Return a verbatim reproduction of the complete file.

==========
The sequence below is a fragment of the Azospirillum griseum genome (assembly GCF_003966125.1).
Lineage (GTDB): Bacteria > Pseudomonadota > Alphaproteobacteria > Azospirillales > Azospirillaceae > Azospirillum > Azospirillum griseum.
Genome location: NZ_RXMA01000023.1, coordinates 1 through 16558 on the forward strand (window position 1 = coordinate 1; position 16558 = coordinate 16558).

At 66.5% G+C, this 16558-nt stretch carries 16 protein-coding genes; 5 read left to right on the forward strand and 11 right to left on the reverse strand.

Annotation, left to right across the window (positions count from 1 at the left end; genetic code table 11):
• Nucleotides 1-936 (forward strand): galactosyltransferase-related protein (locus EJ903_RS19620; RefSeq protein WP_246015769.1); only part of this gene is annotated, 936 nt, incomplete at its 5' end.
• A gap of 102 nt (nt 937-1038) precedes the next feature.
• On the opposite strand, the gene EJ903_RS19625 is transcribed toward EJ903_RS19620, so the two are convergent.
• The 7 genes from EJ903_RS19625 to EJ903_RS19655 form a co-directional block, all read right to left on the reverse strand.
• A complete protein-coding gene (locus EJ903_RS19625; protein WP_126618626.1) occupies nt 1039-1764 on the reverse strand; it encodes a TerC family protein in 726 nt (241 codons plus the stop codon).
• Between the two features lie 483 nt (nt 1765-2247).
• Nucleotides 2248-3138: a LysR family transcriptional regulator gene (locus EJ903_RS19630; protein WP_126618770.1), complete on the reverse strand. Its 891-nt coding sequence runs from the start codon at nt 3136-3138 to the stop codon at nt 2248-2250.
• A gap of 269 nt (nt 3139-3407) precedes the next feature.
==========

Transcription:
The sequence below is a fragment of the Azospirillum griseum genome (assembly GCF_003966125.1).
Lineage (GTDB): Bacteria > Pseudomonadota > Alphaproteobacteria > Azospirillales > Azospirillaceae > Azospirillum > Azospirillum griseum.
Genome location: NZ_RXMA01000023.1, coordinates 1 through 16558 on the forward strand (window position 1 = coordinate 1; position 16558 = coordinate 16558).

At 66.5% G+C, this 16558-nt stretch carries 16 protein-coding genes; 5 read left to right on the forward strand and 11 right to left on the reverse strand.

Annotation, left to right across the window (positions count from 1 at the left end; genetic code table 11):
• Nucleotides 1-936 (forward strand): galactosyltransferase-related protein (locus EJ903_RS19620; RefSeq protein WP_246015769.1); only part of this gene is annotated, 936 nt, incomplete at its 5' end.
• A gap of 102 nt (nt 937-1038) precedes the next feature.
• On the opposite strand, the gene EJ903_RS19625 is transcribed toward EJ903_RS19620, so the two are convergent.
• The 7 genes from EJ903_RS19625 to EJ903_RS19655 form a co-directional block, all read right to left on the reverse strand.
• A complete protein-coding gene (locus EJ903_RS19625; protein WP_126618626.1) occupies nt 1039-1764 on the reverse strand; it encodes a TerC family protein in 726 nt (241 codons plus the stop codon).
• Between the two features lie 483 nt (nt 1765-2247).
• Nucleotides 2248-3138: a LysR family transcriptional regulator gene (locus EJ903_RS19630; protein WP_126618770.1), complete on the reverse strand. Its 891-nt coding sequence runs from the start codon at nt 3136-3138 to the stop codon at nt 2248-2250.
• A gap of 269 nt (nt 3139-3407) precedes the next feature.